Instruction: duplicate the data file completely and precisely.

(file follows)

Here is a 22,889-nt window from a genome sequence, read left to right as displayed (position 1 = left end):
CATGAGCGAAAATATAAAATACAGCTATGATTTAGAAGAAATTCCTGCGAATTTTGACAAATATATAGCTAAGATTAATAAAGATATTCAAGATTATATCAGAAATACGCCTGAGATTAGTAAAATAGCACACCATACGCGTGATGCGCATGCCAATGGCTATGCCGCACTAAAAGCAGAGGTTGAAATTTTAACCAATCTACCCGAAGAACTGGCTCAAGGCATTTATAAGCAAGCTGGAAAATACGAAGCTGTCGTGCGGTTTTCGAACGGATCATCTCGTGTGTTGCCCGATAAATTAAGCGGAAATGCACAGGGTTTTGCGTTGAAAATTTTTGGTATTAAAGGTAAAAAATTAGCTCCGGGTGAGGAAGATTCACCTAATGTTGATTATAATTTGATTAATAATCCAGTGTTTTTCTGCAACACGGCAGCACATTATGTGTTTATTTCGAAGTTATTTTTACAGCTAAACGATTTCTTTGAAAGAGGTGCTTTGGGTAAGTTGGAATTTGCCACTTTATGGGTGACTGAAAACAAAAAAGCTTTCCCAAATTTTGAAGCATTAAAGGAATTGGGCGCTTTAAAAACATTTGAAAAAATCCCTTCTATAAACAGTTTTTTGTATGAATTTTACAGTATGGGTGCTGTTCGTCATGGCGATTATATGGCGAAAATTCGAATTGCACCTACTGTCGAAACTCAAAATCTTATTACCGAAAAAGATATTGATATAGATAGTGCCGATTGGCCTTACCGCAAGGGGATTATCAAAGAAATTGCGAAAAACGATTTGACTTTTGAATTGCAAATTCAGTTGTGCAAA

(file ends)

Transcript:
Here is a 22,889-nt window from a genome sequence, read left to right as displayed (position 1 = left end):
CATGAGCGAAAATATAAAATACAGCTATGATTTAGAAGAAATTCCTGCGAATTTTGACAAATATATAGCTAAGATTAATAAAGATATTCAAGATTATATCAGAAATACGCCTGAGATTAGTAAAATAGCACACCATACGCGTGATGCGCATGCCAATGGCTATGCCGCACTAAAAGCAGAGGTTGAAATTTTAACCAATCTACCCGAAGAACTGGCTCAAGGCATTTATAAGCAAGCTGGAAAATACGAAGCTGTCGTGCGGTTTTCGAACGGATCATCTCGTGTGTTGCCCGATAAATTAAGCGGAAATGCACAGGGTTTTGCGTTGAAAATTTTTGGTATTAAAGGTAAAAAATTAGCTCCGGGTGAGGAAGATTCACCTAATGTTGATTATAATTTGATTAATAATCCAGTGTTTTTCTGCAACACGGCAGCACATTATGTGTTTATTTCGAAGTTATTTTTACAGCTAAACGATTTCTTTGAAAGAGGTGCTTTGGGTAAGTTGGAATTTGCCACTTTATGGGTGACTGAAAACAAAAAAGCTTTCCCAAATTTTGAAGCATTAAAGGAATTGGGCGCTTTAAAAACATTTGAAAAAATCCCTTCTATAAACAGTTTTTTGTATGAATTTTACAGTATGGGTGCTGTTCGTCATGGCGATTATATGGCGAAAATTCGAATTGCACCTACTGTCGAAACTCAAAATCTTATTACCGAAAAAGATATTGATATAGATAGTGCCGATTGGCCTTACCGCAAGGGGATTATCAAAGAAATTGCGAAAAACGATTTGACTTTTGAATTGCAAATTCAGTTGTGCAAA